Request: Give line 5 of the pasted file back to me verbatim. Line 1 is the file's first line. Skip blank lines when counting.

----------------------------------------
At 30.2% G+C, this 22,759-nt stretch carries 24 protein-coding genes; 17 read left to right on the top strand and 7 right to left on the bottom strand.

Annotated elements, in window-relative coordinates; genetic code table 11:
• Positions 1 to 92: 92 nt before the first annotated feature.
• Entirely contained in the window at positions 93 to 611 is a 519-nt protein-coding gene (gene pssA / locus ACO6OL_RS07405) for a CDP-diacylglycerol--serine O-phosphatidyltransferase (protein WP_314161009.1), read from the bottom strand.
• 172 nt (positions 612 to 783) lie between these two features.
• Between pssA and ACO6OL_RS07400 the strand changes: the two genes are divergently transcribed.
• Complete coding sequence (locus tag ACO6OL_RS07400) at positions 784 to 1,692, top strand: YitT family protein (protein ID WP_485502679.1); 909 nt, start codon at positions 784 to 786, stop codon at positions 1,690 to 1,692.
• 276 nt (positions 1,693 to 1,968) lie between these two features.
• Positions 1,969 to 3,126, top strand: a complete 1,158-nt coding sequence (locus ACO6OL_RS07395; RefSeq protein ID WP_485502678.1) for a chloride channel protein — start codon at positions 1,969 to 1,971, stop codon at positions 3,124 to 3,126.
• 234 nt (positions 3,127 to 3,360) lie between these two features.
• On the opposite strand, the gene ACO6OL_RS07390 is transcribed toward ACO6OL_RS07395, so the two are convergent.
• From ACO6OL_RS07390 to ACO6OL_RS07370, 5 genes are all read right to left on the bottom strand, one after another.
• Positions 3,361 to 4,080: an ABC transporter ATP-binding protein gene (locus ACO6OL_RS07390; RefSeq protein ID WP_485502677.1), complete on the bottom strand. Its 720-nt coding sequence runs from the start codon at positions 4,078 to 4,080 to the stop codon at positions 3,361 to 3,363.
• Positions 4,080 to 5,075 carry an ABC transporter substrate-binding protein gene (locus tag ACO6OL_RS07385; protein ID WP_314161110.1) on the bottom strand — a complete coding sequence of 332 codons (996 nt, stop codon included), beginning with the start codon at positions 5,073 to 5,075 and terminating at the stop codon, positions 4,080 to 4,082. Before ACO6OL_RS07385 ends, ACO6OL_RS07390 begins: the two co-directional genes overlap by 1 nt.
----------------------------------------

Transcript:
• 172 nt (positions 612 to 783) lie between these two features.